Katsumata et al.3 performed a retrospective systematic review on the occurrence of perianastomotic cysts after anterior rectal resection (ARR), based on a case similar to the one described above, as they identified a lack of studies in the literature review on the subject. The authors found 448 patients, between 1996 and 2006, who underwent ARR, identifying 9 perianastomotic cysts. Of these cases, two underwent therapeutic intervention. The first patient underwent videolaparoscopic lowering due to a significant increase in CEA together with symptoms of tenesmus and serial evacuations during oncological follow-up. The histopathological analysis of the patient’s surgical specimen showed two lesions: one measuring 13 mm, surrounded by colic mucosa, extending from the submucosal to the muscular layer, containing a collection of concentrated mucus with calcified deposits, suggestive of an implantation cyst; and the other, measuring 20 × 15 mm, with components suggestive of a solid tumor, covered by little to moderately differentiated adenocarcinoma (Fig. 4). The second patient was submitted to treatment due to symptoms affecting his quality of life. With CEA level within normal limits during follow-up and imaging aspects showing good prognosis, lesion puncture and fenestration by colonoscopy was chosen, with clear mucoid drainage, similar to that found in the present case. This patient underwent two drainage attempts on the first occasion, with remission of the lesion and symptoms, but showed symptomatic and lesion recurrence after 5 months. He was then submitted to a new drainage via the same route and subsequently maintained under follow-up. As for the other 7 patients, as they did not show any symptoms or CEA alteration, it was decided to maintain them under oncological follow-up, without interventions. The follow-up periods varied from 2 years and 11 months to 9 years and 9 months, without complications.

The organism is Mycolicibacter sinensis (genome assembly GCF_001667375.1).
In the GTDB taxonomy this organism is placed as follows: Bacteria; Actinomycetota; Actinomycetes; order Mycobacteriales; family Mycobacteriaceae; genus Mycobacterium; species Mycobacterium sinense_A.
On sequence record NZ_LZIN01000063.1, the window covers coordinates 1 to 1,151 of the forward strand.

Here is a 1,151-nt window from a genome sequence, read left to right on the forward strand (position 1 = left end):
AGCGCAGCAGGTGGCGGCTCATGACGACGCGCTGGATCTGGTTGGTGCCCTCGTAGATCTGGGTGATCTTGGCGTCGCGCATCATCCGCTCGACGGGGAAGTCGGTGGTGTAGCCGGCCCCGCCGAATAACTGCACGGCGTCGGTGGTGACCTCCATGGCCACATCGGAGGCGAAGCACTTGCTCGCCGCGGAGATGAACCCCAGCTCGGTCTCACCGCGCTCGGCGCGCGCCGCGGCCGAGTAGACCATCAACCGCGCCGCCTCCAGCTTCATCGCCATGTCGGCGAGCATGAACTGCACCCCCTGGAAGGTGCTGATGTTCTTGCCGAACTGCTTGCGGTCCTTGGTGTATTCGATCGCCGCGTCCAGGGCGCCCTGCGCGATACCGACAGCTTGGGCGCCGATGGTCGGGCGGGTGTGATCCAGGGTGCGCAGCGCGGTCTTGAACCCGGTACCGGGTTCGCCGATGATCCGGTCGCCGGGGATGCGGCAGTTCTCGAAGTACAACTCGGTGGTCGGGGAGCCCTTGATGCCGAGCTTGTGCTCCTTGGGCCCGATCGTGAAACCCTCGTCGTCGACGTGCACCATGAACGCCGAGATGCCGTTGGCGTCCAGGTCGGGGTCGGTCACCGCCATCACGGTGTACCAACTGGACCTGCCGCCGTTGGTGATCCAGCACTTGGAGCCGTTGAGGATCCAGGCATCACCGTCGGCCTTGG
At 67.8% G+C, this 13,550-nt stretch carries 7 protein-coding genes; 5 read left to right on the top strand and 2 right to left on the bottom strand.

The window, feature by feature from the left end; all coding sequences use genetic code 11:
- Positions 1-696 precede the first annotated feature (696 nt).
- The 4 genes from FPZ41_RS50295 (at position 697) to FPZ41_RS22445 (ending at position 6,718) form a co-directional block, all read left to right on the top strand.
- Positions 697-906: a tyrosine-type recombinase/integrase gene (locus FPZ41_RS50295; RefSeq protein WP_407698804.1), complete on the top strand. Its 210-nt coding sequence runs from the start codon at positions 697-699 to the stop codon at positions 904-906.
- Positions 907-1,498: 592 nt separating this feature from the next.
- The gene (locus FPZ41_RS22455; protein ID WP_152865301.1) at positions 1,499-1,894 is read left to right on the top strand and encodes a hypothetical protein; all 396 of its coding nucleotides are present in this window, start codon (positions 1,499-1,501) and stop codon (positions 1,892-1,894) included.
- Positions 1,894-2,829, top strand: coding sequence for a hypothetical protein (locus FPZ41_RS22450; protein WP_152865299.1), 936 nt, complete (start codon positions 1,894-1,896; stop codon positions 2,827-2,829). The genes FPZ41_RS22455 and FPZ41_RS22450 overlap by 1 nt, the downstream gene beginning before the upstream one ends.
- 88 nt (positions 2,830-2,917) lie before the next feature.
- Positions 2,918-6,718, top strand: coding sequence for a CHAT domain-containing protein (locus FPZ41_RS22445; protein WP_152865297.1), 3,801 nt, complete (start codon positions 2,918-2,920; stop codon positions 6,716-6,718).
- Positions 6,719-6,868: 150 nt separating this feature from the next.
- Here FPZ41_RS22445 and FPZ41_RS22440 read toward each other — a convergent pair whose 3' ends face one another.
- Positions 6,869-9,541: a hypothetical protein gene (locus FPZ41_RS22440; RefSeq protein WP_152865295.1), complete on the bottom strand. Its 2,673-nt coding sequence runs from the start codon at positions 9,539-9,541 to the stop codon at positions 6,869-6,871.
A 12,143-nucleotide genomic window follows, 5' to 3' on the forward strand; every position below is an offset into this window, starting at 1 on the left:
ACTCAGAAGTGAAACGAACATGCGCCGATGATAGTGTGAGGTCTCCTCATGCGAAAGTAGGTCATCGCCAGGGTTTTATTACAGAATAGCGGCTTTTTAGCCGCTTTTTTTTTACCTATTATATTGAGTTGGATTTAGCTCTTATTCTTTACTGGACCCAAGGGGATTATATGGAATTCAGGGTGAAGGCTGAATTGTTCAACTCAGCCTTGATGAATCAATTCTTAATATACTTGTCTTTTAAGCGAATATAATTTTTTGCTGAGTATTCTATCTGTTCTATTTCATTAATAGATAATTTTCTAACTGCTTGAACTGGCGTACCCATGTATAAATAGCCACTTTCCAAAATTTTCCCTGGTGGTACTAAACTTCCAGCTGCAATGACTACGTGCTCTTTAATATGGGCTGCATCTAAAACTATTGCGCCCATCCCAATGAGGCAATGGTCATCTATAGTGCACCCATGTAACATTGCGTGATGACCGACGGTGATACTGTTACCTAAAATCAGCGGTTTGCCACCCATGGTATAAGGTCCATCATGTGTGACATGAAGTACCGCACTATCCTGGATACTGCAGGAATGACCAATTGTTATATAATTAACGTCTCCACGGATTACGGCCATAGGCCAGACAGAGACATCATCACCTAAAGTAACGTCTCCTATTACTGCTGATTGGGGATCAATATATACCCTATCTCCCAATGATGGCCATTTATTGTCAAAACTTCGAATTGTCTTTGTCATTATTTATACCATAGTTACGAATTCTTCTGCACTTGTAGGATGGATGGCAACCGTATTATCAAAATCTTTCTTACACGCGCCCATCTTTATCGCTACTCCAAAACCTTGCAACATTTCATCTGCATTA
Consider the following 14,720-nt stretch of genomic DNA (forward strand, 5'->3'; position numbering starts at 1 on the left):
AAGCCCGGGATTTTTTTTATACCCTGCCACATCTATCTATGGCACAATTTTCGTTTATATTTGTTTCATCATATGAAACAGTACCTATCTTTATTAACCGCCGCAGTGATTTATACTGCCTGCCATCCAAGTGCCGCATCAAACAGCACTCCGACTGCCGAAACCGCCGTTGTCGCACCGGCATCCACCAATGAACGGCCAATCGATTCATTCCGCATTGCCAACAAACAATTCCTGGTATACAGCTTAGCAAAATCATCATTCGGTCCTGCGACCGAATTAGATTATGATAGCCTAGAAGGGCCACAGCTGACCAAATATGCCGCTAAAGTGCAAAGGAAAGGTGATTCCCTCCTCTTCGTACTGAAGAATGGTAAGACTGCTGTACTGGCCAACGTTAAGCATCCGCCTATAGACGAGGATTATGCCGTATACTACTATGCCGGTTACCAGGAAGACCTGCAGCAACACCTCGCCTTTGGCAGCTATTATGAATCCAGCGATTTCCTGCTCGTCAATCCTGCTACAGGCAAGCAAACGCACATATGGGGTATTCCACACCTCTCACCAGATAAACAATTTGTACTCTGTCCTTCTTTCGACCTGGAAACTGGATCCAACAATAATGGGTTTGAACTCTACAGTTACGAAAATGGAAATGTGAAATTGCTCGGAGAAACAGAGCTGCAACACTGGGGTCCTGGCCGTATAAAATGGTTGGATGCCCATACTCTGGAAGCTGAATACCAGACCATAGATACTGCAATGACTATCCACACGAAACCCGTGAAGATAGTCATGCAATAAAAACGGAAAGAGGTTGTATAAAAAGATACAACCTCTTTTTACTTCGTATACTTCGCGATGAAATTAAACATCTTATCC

Fig. 4.

Histopathological analysis performed by Katsumata in his study, in 2010.


In agreement with what was reported by Katsumata, we attempted to study the lesion through aspiration puncture and oncotic cytological evaluation, based on the patient's manifestation of symptomatology and the growth of the finding in serial imaging exams that occurred without CEA levels elevation, which showed: histopathological tissue analysis compatible with colonic mucosa, without alterations.


Therefore, a follow-up with imaging methods for asymptomatic patients and no alteration in CEA levels or suspicious imaging signs is suggested. For symptomatic patients, but with normal CEA, or whose lesions show growth at follow-up exams, it is suggested to continue with the investigation, with an effluent biopsy and /or sample for histopathological study, in addition to an attempt at symptomatic resolution. Finally, in the presence of CEA alterations, despite the presence of symptoms, it is suggested that the lesion be managed as a suspected local tumor recurrence.

Conflicts of interest

The authors declare no conflicts of interest.

C. Dukes.
Submucous implantation cysts of the rectum.
Proc R Soc Med, 22 (1929), pp. 715-718
K. Shindo.
A mucocele in the anal canal.
Am J Proctol, 23 (1972), pp. 235-239
K. Katsumata, Y. Mori, H. Kawakita, D. Matsuda, M. Enomoto, T. Aoki.
A study of incidence of implantation cyst at anastomotic sites after low anterior resection of the rectum with the double stapling technique.
Langenbecks Arch Surg, 395 (2010), pp. 465-469
Journal of Coloproctology